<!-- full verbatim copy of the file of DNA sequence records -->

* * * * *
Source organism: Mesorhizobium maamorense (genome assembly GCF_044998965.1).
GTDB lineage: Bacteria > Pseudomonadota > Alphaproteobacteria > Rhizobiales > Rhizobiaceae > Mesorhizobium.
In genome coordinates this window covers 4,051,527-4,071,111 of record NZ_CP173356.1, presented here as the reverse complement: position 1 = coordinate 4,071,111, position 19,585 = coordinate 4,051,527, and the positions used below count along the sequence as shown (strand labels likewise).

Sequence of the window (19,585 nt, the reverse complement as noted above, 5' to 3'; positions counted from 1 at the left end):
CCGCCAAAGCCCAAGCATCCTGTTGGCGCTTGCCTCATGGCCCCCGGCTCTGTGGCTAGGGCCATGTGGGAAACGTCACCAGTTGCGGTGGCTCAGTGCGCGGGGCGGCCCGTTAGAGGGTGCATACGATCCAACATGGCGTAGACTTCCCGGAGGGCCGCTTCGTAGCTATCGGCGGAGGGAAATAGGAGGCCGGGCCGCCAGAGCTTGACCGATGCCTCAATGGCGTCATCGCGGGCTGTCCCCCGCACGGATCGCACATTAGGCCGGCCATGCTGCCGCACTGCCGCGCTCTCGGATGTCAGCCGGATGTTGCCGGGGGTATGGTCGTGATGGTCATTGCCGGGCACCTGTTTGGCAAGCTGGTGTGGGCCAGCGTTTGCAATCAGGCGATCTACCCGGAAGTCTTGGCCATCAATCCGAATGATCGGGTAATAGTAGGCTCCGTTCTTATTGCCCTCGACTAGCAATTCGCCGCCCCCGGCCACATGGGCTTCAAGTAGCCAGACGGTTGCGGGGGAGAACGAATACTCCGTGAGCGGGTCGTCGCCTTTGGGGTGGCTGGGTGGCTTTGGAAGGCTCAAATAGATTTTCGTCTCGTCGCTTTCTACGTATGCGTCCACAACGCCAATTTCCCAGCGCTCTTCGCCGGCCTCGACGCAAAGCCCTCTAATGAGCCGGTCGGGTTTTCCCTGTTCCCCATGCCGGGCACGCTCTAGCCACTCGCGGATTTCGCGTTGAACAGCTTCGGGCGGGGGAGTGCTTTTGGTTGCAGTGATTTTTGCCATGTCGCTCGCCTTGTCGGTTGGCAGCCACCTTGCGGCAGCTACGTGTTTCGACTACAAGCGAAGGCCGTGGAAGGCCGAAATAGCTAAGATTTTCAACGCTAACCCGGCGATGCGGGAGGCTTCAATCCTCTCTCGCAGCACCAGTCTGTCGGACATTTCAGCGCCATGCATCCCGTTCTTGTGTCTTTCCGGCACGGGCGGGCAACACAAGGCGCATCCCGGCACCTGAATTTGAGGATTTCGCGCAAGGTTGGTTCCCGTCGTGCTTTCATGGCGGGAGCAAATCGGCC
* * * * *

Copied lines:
Source organism: Mesorhizobium maamorense (genome assembly GCF_044998965.1).
GTDB lineage: Bacteria > Pseudomonadota > Alphaproteobacteria > Rhizobiales > Rhizobiaceae > Mesorhizobium.
In genome coordinates this window covers 4,051,527-4,071,111 of record NZ_CP173356.1, presented here as the reverse complement: position 1 = coordinate 4,071,111, position 19,585 = coordinate 4,051,527, and the positions used below count along the sequence as shown (strand labels likewise).

Sequence of the window (19,585 nt, the reverse complement as noted above, 5' to 3'; positions counted from 1 at the left end):
CCGCCAAAGCCCAAGCATCCTGTTGGCGCTTGCCTCATGGCCCCCGGCTCTGTGGCTAGGGCCATGTGGGAAACGTCACCAGTTGCGGTGGCTCAGTGCGCGGGGCGGCCCGTTAGAGGGTGCATACGATCCAACATGGCGTAGACTTCCCGGAGGGCCGCTTCGTAGCTATCGGCGGAGGGAAATAGGAGGCCGGGCCGCCAGAGCTTGACCGATGCCTCAATGGCGTCATCGCGGGCTGTCCCCCGCACGGATCGCACATTAGGCCGGCCATGCTGCCGCACTGCCGCGCTCTCGGATGTCAGCCGGATGTTGCCGGGGGTATGGTCGTGATGGTCATTGCCGGGCACCTGTTTGGCAAGCTGGTGTGGGCCAGCGTTTGCAATCAGGCGATCTACCCGGAAGTCTTGGCCATCAATCCGAATGATCGGGTAATAGTAGGCTCCGTTCTTATTGCCCTCGACTAGCAATTCGCCGCCCCCGGCCACATGGGCTTCAAGTAGCCAGACGGTTGCGGGGGAGAACGAATACTCCGTGAGCGGGTCGTCGCCTTTGGGGTGGCTGGGTGGCTTTGGAAGGCTCAAATAGATTTTCGTCTCGTCGCTTTCTACGTATGCGTCCACAACGCCAATTTCCCAGCGCTCTTCGCCGGCCTCGACGCAAAGCCCTCTAATGAGCCGGTCGGGTTTTCCCTGTTCCCCATGCCGGGCACGCTCTAGCCACTCGCGGATTTCGCGTTGAACAGCTTCGGGCGGGGGAGTGCTTTTGGTTGCAGTGATTTTTGCCATGTCGCTCGCCTTGTCGGTTGGCAGCCACCTTGCGGCAGCTACGTGTTTCGACTACAAGCGAAGGCCGTGGAAGGCCGAAATAGCTAAGATTTTCAACGCTAACCCGGCGATGCGGGAGGCTTCAATCCTCTCTCGCAGCACCAGTCTGTCGGACATTTCAGCGCCATGCATCCCGTTCTTGTGTCTTTCCGGCACGGGCGGGCAACACAAGGCGCATCCCGGCACCTGAATTTGAGGATTTCGCGCAAGGTTGGTTCCCGTCGTGCTTTCATGGCGGGAGCAAATCGGCC